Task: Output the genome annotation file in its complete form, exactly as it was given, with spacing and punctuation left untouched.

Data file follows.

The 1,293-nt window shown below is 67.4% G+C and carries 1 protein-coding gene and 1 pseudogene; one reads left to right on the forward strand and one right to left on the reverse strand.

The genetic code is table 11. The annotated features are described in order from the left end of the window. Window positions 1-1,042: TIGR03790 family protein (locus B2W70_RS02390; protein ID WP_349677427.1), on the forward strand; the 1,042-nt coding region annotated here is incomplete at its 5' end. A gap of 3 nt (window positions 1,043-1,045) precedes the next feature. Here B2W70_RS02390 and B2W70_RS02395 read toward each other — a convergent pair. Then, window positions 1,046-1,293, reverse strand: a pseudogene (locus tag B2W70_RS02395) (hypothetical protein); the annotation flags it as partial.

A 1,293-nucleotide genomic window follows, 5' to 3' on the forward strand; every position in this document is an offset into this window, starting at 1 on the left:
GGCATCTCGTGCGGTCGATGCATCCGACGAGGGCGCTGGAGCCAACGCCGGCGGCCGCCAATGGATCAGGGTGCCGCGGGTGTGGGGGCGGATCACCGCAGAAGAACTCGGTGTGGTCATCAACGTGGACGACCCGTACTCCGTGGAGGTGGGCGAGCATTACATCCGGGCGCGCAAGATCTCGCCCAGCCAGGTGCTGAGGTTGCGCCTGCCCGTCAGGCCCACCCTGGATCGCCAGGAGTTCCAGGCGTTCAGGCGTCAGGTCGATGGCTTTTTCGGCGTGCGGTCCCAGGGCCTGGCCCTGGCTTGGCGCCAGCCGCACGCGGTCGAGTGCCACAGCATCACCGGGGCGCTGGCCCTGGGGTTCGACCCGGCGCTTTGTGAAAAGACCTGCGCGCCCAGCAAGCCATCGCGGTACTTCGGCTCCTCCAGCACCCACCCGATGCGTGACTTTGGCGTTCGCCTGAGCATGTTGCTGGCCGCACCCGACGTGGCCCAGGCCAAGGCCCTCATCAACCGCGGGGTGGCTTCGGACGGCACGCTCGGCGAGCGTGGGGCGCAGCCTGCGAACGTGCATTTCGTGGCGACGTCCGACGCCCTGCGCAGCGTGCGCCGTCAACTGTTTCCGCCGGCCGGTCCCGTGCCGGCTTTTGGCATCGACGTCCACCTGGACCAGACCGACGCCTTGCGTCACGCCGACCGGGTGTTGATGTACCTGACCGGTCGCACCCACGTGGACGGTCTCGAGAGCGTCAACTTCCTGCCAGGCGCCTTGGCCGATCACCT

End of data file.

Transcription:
The 1,293-nt window shown below is 67.4% G+C and carries 1 protein-coding gene and 1 pseudogene; one reads left to right on the forward strand and one right to left on the reverse strand.

The genetic code is table 11. The annotated features are described in order from the left end of the window. Window positions 1-1,042: TIGR03790 family protein (locus B2W70_RS02390; protein ID WP_349677427.1), on the forward strand; the 1,042-nt coding region annotated here is incomplete at its 5' end. A gap of 3 nt (window positions 1,043-1,045) precedes the next feature. Here B2W70_RS02390 and B2W70_RS02395 read toward each other — a convergent pair. Then, window positions 1,046-1,293, reverse strand: a pseudogene (locus tag B2W70_RS02395) (hypothetical protein); the annotation flags it as partial.

A 1,293-nucleotide genomic window follows, 5' to 3' on the forward strand; every position in this document is an offset into this window, starting at 1 on the left:
GGCATCTCGTGCGGTCGATGCATCCGACGAGGGCGCTGGAGCCAACGCCGGCGGCCGCCAATGGATCAGGGTGCCGCGGGTGTGGGGGCGGATCACCGCAGAAGAACTCGGTGTGGTCATCAACGTGGACGACCCGTACTCCGTGGAGGTGGGCGAGCATTACATCCGGGCGCGCAAGATCTCGCCCAGCCAGGTGCTGAGGTTGCGCCTGCCCGTCAGGCCCACCCTGGATCGCCAGGAGTTCCAGGCGTTCAGGCGTCAGGTCGATGGCTTTTTCGGCGTGCGGTCCCAGGGCCTGGCCCTGGCTTGGCGCCAGCCGCACGCGGTCGAGTGCCACAGCATCACCGGGGCGCTGGCCCTGGGGTTCGACCCGGCGCTTTGTGAAAAGACCTGCGCGCCCAGCAAGCCATCGCGGTACTTCGGCTCCTCCAGCACCCACCCGATGCGTGACTTTGGCGTTCGCCTGAGCATGTTGCTGGCCGCACCCGACGTGGCCCAGGCCAAGGCCCTCATCAACCGCGGGGTGGCTTCGGACGGCACGCTCGGCGAGCGTGGGGCGCAGCCTGCGAACGTGCATTTCGTGGCGACGTCCGACGCCCTGCGCAGCGTGCGCCGTCAACTGTTTCCGCCGGCCGGTCCCGTGCCGGCTTTTGGCATCGACGTCCACCTGGACCAGACCGACGCCTTGCGTCACGCCGACCGGGTGTTGATGTACCTGACCGGTCGCACCCACGTGGACGGTCTCGAGAGCGTCAACTTCCTGCCAGGCGCCTTGGCCGATCACCT